After awakening with amnesia in a space station's medical laboratory, John Chaser is soon running for his life from mysterious soldiers while dealing with the possible destruction of the space station. Though playing as a protagonist who can't remember a thing while being hunted on a space station about to explode may sound like something you've heard before, Chaser's many divergent plotlines separate it from the rest of the pack.
Chaser starts with a bang and the action rarely slows down until the end. After leaving the space station, Chaser crashes his escape pod in the slums of a city on Earth, does battle with the local gang, gets mixed up with the Mafia, swaps gunfire with the Yakuza, and helps out a shifty smuggler, all in an effort to get himself to Mars. Players can catch their breath between levels, as lengthy cut-scenes are inserted between almost every level. While the cut-scenes are typically the only place you'll see development of the storyline, they really are a bit too long.
Many levels in the first half of the game follow a straightforward path and feature constant gun battles. Levels set within city blocks often have streets and alleyways blocked off, which makes choosing a direction not too difficult. Inside buildings there may be a large number of doors, but almost all of them are locked, so users often just seek out the single open door on each floor. Some outdoor sections also contain invisible walls that make a level appear larger than it is. The gun battles are fun, though, so you likely won't worry about being too confined.
Enemy artificial intelligence isn't brilliant, but computer opponents are accurate shots. They usually group together, and almost always have a location advantage. There are also a few instances where enemies will magically spawn behind you. Chaser can get torn up quickly when going against multiple enemies, so players can't just run headfirst into every battle. Without any option to peek around corners, users must fire then find some cover. While some enemies will also duck and hide behind objects, other will just stand in place waiting for you to show yourself. One advantage that users do have over the computer is the ability to slow down the action by activating Adrenaline mode, which is exactly like Max Payne's "Bullet Time."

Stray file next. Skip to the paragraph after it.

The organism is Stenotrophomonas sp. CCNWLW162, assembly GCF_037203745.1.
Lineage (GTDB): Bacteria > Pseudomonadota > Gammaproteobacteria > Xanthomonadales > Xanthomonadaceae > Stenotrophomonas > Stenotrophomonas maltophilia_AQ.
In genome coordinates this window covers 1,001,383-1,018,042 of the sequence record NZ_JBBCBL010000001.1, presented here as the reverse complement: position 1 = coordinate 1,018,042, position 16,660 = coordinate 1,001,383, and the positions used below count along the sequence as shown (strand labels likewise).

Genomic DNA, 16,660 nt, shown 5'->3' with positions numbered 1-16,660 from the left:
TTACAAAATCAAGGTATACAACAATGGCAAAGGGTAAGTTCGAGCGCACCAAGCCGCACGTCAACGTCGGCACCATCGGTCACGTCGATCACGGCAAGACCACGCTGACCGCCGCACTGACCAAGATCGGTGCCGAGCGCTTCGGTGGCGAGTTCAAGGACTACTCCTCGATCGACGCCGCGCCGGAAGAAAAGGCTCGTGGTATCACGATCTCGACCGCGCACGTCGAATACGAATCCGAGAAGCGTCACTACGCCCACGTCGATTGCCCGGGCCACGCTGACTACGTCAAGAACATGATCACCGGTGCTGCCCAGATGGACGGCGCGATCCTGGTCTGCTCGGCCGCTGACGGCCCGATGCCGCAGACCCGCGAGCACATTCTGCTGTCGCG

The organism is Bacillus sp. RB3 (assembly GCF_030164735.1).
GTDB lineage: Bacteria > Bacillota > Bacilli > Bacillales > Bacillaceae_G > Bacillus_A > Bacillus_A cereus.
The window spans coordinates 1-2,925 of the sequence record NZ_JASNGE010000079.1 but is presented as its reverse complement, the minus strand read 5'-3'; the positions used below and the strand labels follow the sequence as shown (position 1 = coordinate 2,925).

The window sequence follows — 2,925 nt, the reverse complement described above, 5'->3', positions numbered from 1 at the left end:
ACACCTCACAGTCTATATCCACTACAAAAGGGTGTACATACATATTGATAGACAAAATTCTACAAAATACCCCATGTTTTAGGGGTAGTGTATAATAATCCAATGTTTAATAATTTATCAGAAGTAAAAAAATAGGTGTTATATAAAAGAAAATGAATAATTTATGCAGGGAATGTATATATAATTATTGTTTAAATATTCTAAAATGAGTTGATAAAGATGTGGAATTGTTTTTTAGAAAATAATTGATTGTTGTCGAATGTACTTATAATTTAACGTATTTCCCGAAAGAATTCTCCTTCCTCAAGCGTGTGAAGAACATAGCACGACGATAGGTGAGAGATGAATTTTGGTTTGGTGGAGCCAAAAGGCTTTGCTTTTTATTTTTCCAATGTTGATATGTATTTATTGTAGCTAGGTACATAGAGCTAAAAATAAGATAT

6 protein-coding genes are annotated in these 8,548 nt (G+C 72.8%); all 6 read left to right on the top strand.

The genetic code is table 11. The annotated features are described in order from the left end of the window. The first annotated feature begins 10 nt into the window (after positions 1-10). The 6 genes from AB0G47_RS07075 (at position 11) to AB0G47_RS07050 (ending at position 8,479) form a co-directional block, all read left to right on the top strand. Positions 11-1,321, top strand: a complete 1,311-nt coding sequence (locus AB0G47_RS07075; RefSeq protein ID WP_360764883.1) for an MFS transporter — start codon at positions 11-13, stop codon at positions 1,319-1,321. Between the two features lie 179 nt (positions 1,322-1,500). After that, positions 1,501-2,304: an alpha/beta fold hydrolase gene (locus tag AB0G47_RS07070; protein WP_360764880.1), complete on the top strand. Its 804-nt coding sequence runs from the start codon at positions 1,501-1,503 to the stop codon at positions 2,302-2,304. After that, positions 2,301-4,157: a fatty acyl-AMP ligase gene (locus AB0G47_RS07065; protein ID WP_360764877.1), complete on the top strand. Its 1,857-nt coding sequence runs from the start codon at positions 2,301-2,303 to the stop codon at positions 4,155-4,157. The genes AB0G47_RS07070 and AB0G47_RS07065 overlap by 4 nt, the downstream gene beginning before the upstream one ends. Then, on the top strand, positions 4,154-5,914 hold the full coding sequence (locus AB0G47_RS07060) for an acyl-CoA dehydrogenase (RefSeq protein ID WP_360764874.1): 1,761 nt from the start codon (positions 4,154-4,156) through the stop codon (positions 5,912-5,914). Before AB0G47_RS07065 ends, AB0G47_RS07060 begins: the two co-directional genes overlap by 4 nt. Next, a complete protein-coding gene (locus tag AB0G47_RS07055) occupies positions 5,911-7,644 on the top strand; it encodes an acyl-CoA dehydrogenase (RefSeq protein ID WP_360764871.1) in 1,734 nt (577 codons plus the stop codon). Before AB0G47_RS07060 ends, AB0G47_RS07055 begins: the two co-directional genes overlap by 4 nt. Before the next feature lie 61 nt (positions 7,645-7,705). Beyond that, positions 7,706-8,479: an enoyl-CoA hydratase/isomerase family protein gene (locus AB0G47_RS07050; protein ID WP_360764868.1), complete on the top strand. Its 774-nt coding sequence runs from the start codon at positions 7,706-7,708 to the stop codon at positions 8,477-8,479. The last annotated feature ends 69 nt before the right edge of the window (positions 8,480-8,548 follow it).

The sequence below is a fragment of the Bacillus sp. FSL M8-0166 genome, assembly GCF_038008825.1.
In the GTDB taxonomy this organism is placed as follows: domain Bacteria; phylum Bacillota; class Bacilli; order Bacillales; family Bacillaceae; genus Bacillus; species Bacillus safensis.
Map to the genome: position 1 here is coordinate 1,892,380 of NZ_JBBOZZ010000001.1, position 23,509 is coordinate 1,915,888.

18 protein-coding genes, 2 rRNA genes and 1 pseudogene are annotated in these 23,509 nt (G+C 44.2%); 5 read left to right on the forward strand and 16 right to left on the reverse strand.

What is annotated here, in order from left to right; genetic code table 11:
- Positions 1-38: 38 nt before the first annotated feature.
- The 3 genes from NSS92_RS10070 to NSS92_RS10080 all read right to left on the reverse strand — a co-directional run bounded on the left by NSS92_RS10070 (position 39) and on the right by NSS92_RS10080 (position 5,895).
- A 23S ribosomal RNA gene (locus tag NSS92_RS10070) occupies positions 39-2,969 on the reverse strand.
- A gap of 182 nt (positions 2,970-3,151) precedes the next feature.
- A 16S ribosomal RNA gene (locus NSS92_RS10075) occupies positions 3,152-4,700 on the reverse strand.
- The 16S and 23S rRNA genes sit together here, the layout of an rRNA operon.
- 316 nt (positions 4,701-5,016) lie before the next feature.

As the setting shifts to Mars in the latter half of the game, the action keeps up, with Chaser once again running for his life -- this time from spaceport security. After completing the first few Mars levels things get a bit more complicated, especially in the last area of the game, as many passages needed to progress are small and blend in with the background (especially when using night vision in areas that feature Martian rocks). There are also jumps that can be a challenge to make, which may leave a number of players wondering if not only can they make the jump, but also if they are they going in the right direction?
A challenge isn't a bad thing, of course, but the frustration with jumping comes from more than just having to make a difficult jump. One problem with Chaser is that there are too many objects that players can get stuck between or inside, either while jumping between them or dropping on them from above. The only way to get unstuck is to reload from the last saved game. Fortunately, the game can be saved at any time via the Quick Save key.